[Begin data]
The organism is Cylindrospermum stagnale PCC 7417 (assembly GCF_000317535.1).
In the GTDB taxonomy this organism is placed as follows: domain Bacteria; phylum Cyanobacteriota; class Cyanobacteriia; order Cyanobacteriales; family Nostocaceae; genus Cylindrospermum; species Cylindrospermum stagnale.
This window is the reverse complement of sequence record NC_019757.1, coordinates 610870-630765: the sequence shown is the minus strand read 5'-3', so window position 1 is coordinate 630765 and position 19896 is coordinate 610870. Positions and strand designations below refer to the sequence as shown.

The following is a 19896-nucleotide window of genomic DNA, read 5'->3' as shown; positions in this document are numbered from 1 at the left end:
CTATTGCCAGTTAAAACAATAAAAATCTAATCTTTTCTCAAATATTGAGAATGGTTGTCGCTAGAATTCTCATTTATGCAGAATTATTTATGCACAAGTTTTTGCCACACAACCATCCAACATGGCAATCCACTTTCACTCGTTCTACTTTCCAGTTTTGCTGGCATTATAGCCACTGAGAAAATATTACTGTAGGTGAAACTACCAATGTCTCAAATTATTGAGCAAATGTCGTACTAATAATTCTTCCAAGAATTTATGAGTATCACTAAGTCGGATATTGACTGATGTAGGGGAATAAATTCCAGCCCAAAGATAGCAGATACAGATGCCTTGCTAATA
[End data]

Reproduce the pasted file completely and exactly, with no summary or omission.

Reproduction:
The organism is Cylindrospermum stagnale PCC 7417 (assembly GCF_000317535.1).
In the GTDB taxonomy this organism is placed as follows: domain Bacteria; phylum Cyanobacteriota; class Cyanobacteriia; order Cyanobacteriales; family Nostocaceae; genus Cylindrospermum; species Cylindrospermum stagnale.
This window is the reverse complement of sequence record NC_019757.1, coordinates 610870-630765: the sequence shown is the minus strand read 5'-3', so window position 1 is coordinate 630765 and position 19896 is coordinate 610870. Positions and strand designations below refer to the sequence as shown.

The following is a 19896-nucleotide window of genomic DNA, read 5'->3' as shown; positions in this document are numbered from 1 at the left end:
CTATTGCCAGTTAAAACAATAAAAATCTAATCTTTTCTCAAATATTGAGAATGGTTGTCGCTAGAATTCTCATTTATGCAGAATTATTTATGCACAAGTTTTTGCCACACAACCATCCAACATGGCAATCCACTTTCACTCGTTCTACTTTCCAGTTTTGCTGGCATTATAGCCACTGAGAAAATATTACTGTAGGTGAAACTACCAATGTCTCAAATTATTGAGCAAATGTCGTACTAATAATTCTTCCAAGAATTTATGAGTATCACTAAGTCGGATATTGACTGATGTAGGGGAATAAATTCCAGCCCAAAGATAGCAGATACAGATGCCTTGCTAATA